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What do we know so far? (31.07.2020)
Förderjahr 2019 / Stipendien Call #14 / ProjektID: 4531 / Projekt: Controlling Quality of Service for Edge Offloading

The idea of distributing cloud-like virtualized servers at the network edge, providing computing and storage resources in physical proximity to the user equipment has attracted significant attention from both industry and academia in recent years.

The idea is even further developed under the umbrella of concepts also known as Edge computing [1], Fog computing [2], and Mobile Edge Computing (MEC) [3].

Offloading techniques

A comprehensive analysis of the impact and the advantages of exploiting ultra-low latency edge nodes is given by [4] and [5]. Their results show that placing computation close to the source of data can alleviate network congestion problems and bring cost-benefits for bandwidth-hungry applications [5] as well as performance and energy improvement even for highly interactive and compute-intensive applications such as mobile augmented reality or cognitive assistance [4]. An extensive survey on different offloading techniques in the edge context is given by [6], based on three key aspects: i) decision on computation offloading, ii) allocation of computing resources and iii) mobility management.

According to the authors [6], the alpha and the omega of current research regarding the MEC is how to guarantee service continuity in highly dynamic scenarios. This part is lacking in terms of research and is one of the obstacles to the realization of MEC concept.

Seamless mobility 

Cloud computing ignores user mobility as computation and data processing can be sent for execution even on a geographically distant data center. For edge offloading it is very important to consider the impact of user mobility. Only a few works consider user behavior and user mobility prediction. However, those works present the promising results in incorporating mobility prediction in content-caching at edge nodes [7] or proactive VM placement and migration [8].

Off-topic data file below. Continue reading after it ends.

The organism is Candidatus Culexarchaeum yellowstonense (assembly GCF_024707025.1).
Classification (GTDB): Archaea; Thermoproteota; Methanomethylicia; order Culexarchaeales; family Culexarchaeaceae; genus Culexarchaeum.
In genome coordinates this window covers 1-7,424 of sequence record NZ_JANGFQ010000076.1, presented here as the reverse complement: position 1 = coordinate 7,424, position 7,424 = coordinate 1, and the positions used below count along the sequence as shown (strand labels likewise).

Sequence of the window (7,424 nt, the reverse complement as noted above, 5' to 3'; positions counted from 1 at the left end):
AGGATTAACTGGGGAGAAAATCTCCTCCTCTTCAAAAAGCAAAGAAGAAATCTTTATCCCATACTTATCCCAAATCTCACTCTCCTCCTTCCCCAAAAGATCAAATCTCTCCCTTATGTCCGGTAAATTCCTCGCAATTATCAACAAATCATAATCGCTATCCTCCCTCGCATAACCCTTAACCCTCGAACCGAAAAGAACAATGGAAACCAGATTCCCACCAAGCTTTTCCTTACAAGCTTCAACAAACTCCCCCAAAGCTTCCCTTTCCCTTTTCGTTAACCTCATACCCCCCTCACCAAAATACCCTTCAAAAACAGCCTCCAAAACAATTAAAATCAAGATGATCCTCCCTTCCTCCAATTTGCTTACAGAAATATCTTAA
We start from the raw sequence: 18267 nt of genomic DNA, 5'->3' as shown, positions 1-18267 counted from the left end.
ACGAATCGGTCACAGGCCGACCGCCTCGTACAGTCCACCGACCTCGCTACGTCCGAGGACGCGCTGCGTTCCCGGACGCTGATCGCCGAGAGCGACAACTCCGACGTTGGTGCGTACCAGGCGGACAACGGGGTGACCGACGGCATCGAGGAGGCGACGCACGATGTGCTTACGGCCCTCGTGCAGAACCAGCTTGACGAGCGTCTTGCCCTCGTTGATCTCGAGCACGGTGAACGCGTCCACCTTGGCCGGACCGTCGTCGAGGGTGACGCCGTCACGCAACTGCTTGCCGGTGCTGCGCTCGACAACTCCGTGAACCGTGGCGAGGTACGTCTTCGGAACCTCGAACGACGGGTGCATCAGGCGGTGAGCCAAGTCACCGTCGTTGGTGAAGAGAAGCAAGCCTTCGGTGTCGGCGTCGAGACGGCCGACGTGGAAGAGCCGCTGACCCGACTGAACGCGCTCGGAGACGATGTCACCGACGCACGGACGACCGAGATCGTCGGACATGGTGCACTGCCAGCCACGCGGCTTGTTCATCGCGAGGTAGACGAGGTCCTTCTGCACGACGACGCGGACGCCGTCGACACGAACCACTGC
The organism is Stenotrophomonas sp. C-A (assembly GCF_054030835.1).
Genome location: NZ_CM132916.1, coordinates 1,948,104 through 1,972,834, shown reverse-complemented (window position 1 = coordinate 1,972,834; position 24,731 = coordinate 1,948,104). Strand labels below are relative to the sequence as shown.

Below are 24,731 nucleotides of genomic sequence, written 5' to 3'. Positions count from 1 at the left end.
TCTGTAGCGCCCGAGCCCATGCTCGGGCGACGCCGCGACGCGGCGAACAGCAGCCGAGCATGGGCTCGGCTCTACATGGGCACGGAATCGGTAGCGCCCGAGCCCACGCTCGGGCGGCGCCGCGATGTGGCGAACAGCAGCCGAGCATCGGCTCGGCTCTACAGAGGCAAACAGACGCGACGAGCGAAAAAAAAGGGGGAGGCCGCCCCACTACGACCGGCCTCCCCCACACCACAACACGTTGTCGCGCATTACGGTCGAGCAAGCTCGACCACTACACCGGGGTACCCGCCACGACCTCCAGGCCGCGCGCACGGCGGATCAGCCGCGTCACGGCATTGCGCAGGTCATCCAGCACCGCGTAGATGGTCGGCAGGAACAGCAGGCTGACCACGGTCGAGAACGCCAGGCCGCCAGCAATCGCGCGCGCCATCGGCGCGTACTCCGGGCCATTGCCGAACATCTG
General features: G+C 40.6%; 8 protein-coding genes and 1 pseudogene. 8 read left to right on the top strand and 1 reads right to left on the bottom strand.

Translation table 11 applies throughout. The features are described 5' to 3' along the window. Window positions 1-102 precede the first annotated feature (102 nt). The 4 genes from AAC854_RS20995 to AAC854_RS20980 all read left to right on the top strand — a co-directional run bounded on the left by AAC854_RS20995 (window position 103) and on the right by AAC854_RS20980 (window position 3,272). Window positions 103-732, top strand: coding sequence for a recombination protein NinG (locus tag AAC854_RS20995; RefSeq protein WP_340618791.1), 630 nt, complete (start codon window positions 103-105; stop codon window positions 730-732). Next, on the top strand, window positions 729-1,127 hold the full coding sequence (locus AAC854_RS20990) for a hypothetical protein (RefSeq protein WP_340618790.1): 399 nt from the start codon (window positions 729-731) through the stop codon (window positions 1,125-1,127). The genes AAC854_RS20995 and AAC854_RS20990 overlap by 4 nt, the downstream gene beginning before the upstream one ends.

Nowadays, with the development of Vehicular Ad-hoc NETworks (VANET) the possibility of exchanging information with other vehicles and road components, as well as connectivity and seamless mobility  –  becomes the key aspect [9], [10].

Quality of Service (QoS)

QoS is an important factor for services in this field and can be divided into four aspects according to [11]: connectivity, reliability, capacity, and delay. For monitoring and guaranteeing QoS in the Cloud, there are mature methods available in the literature. However, self-adaptive applications for QoS monitoring developed for edge computing frameworks are at an early stage of research and development as reported by [12]. Therefore, the authors provide a comparison of the widely used cloud monitoring technologies. They highlight several technical problems in applying existing cloud monitoring approaches for edge computing purposes, which could be considered to enhance the performance of such adaptive applications. Moreover, authors provide a discussion on the main challenges in the field of monitoring QoS for edge computing applications.